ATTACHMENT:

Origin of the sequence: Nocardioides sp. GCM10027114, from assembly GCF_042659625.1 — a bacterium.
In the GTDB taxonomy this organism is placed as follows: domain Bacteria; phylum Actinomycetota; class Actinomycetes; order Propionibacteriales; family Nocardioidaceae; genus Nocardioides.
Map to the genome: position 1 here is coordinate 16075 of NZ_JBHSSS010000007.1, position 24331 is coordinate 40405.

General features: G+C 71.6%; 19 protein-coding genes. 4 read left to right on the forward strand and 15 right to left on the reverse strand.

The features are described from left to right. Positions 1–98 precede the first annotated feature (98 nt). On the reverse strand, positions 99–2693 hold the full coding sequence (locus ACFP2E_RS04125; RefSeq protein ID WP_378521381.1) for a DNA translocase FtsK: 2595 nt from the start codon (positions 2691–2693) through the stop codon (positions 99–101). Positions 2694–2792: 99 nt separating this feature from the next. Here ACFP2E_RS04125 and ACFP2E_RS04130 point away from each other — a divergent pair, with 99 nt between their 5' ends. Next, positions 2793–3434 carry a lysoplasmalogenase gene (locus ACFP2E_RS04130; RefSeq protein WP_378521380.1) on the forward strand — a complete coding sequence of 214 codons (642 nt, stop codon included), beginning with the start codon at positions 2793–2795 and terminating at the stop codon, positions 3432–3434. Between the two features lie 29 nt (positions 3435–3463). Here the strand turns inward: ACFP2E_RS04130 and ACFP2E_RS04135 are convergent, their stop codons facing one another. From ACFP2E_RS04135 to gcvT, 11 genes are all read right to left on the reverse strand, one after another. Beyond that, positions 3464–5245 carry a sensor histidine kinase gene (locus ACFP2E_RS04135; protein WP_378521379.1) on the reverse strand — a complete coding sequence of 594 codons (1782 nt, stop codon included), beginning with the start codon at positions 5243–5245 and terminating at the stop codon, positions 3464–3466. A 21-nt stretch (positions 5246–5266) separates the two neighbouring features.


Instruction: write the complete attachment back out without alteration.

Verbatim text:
Origin of the sequence: Nocardioides sp. GCM10027114, from assembly GCF_042659625.1 — a bacterium.
In the GTDB taxonomy this organism is placed as follows: domain Bacteria; phylum Actinomycetota; class Actinomycetes; order Propionibacteriales; family Nocardioidaceae; genus Nocardioides.
Map to the genome: position 1 here is coordinate 16075 of NZ_JBHSSS010000007.1, position 24331 is coordinate 40405.

General features: G+C 71.6%; 19 protein-coding genes. 4 read left to right on the forward strand and 15 right to left on the reverse strand.

The features are described from left to right. Positions 1–98 precede the first annotated feature (98 nt). On the reverse strand, positions 99–2693 hold the full coding sequence (locus ACFP2E_RS04125; RefSeq protein ID WP_378521381.1) for a DNA translocase FtsK: 2595 nt from the start codon (positions 2691–2693) through the stop codon (positions 99–101). Positions 2694–2792: 99 nt separating this feature from the next. Here ACFP2E_RS04125 and ACFP2E_RS04130 point away from each other — a divergent pair, with 99 nt between their 5' ends. Next, positions 2793–3434 carry a lysoplasmalogenase gene (locus ACFP2E_RS04130; RefSeq protein WP_378521380.1) on the forward strand — a complete coding sequence of 214 codons (642 nt, stop codon included), beginning with the start codon at positions 2793–2795 and terminating at the stop codon, positions 3432–3434. Between the two features lie 29 nt (positions 3435–3463). Here the strand turns inward: ACFP2E_RS04130 and ACFP2E_RS04135 are convergent, their stop codons facing one another. From ACFP2E_RS04135 to gcvT, 11 genes are all read right to left on the reverse strand, one after another. Beyond that, positions 3464–5245 carry a sensor histidine kinase gene (locus ACFP2E_RS04135; protein WP_378521379.1) on the reverse strand — a complete coding sequence of 594 codons (1782 nt, stop codon included), beginning with the start codon at positions 5243–5245 and terminating at the stop codon, positions 3464–3466. A 21-nt stretch (positions 5246–5266) separates the two neighbouring features.